PS Did I mention how much I loved your photos?!

    1. shubhammansingka Avatar

      Awww, thank you Michelle! I’m so happy with such cool words. Woohoo

  13. Sunil Avatar

    Those are awesome photographs. And your writing is crisp & clear. Next time don’t forget to contact me before you make any plan. Otherwise…. 😀

    1. shubhammansingka Avatar

      Thank you bhaiji! Make any plan in the winters 😀

  14. Natasha Avatar

    These are amazing shots and I love the way you write too, it paints such a beautiful picture of the place. This is somwhere I’ve always wanted to visit too. Lovely post! – Tasha

    1. shubhammansingka Avatar

      You must come to India soon then! Thank you!! My recent posts have been missing your encouragement 🙂

  15. The Guy Avatar

    I think I’m forming a romance too. It looks truly wonderful, breath taking in fact.

    1. shubhammansingka Avatar

      Hehe, I’m so glad. Words of praise 😀

  16. Elita Avatar

    Neat, damn neat …you bring out both sides of solo travel 🙂

    1. shubhammansingka Avatar

      Hey hey Elita! Thank you thank you

  17. Mithila Menezes Avatar

    This blog post has got me running up to my “Top 10 things to do before I die” list and adding “Visiting Leh” at 2nd position. Keep blogging, and the remaining eight will fill in magically!
    #AwesomePost #KeepItUp 👌👍

    1. shubhammansingka Avatar

      Hehhe, thank you Mithila! You must set off for the mountains soon 😀

  18. Havneet Pal Singh (@havneethuda) Avatar

    Amazing stuff man. You are a good story teller. This road travel from Manali to Leh has been on my list for quite some time now.

    1. shubhammansingka Avatar

      Thank you Havneet sirjee. Its high time we met. Kuch plan banao?

  19. enchanting2013 Avatar

    A combination of flowing poetic writing style and excellent photography skills is very uncommon. Very well written and photographed!

    1. shubhammansingka Avatar

      Woohoo! Thank you. My recent posts have been missing your encouragement. 😛

  20. hackernewbie Avatar

    Beautiful photos, made me nostalgic!

    1. shubhammansingka Avatar

      Thanks! You must visit again to make fresh memories 🙂

  21. Madhura Avatar

    Oh my godd!! Why did I not stumble across your blog before? Beautiful photos, and I’m now dying to go there! <3

    1. shubhammansingka Avatar

      Hhehehe, thanks M. Woohoo! *Does a little dance*

  22. quirkywanderer Avatar

    such beautiful pictures! an absolutely stunning journey. Thanks for sharing 🙂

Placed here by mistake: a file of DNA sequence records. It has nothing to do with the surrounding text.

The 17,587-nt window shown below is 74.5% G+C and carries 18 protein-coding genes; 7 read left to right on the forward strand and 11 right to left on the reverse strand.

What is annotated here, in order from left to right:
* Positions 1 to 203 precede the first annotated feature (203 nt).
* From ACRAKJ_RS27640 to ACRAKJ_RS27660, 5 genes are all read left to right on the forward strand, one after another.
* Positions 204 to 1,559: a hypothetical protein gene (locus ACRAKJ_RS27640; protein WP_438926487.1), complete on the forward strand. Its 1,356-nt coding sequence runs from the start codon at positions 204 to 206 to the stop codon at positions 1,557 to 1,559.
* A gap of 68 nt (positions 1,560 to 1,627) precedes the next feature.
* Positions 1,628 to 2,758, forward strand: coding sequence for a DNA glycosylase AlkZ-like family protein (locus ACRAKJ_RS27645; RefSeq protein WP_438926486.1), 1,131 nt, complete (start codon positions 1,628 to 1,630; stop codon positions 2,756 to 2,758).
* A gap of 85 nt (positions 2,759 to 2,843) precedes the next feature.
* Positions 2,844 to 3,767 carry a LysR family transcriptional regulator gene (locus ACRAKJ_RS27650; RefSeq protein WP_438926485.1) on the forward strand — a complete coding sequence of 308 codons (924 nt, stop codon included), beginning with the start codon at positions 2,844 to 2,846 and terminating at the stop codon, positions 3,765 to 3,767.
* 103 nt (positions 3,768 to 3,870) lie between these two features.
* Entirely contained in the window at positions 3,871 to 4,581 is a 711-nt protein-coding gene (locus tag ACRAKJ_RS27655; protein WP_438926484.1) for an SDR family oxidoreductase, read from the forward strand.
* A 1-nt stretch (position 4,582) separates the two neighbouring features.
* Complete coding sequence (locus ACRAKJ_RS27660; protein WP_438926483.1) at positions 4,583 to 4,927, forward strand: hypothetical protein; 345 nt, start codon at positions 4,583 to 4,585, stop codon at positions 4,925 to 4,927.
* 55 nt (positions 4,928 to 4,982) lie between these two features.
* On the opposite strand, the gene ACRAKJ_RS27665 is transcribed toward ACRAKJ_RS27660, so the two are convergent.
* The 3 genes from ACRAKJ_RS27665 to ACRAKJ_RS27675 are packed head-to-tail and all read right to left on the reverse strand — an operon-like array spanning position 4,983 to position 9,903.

1. shubhammansingka Avatar

      Thanks so much Divsi ji 😛 yayayyayya

  23. Katie Featherstone Avatar

    Beautiful scenery! It sounds like you had an amazing experience.

    1. shubhammansingka Avatar

      Many thanks, Katie. I sure did!!

  24. Madhu Avatar

    What an breathtaking landscape Shubham! Your stunning photos do it full justice.

    1. shubhammansingka Avatar

      Woah! So pleased, thanks for the generous praise, Madhu ji 🙂

  25. […] Romance of the Manali-Leh RoadIn “India” […]

  26. pc73 Avatar

    When I was small I used to think the road ends at Rohtang, now that I have grown wiser; I realise that it just begins.’ So true!! Such beautiful pictures 🙂

    1. shubhammansingka Avatar

      Just like the words came to my mind. Thanks Pooja for checking it out.

  27. […] Read : Romance of the Manali – Leh Road […]

  28. […] Read : Romance of the Manali-Leh Road […]

  29. […] their journey on the famous Manali – Leh highway. I had done so too, on my first trip on this magical road. Over the years I have kept returning and explored Lahaul in bits and pieces; it is too huge a […]

  30. […] by fluke that I had landed in a remote village in Lahaul when I was not supposed to be here. The Manali – Leh road was officially closed (15 October is the official closure) and Rohtang Pass was snow bound. I […]

  31. […] my body pained in places I didn’t know about. There is always adventure in the heart on the Manali-Leh highway and the adrenaline rush kept me from thinking of other alternatives. Anyway there are few choices […]

  32. […] Read : Romance of the Manali-Leh Road […]

  33. […] Check : Romance of the Manali-Leh Road […]

  34. […] Read : Romance of the Manali-Leh Road […]

  35. […] Thinking about a road trip to Ladakh? Also check : Romance of the Manali-Leh Road […]

  36. […] the time of the journey neared and unknowingly I was on my first ‘solo’ trip. Check my Romance of the Manali-Leh Road for getting into the groove of this […]

  37. […] The best place to try Juma & Poti for tourists and travellers are the dhabas of Darcha (near the bridge on river Bhaga) on the Manali – Leh Highway. […]

  38. […] a totally offbeat experience. I am no stranger to Lahaul, having passed through the region on the Manali – Leh road to Ladakh earlier. The gompas around Keylong had fascinated me and Jispa had appeared like a […]

  39. […] Can u guide me for ladakh? We r a group of 3-4 people planning to go in June by road. […]

  40. Priya Singh Avatar

    After reading your article, I checked out your website, and i really like your post. It looks massive and pretty cool. It offers a lot of awesome things to do.

  41. Bharat Taxi Avatar

    Really very nice post, Thanks for sharing this information with us.

Leave a Reply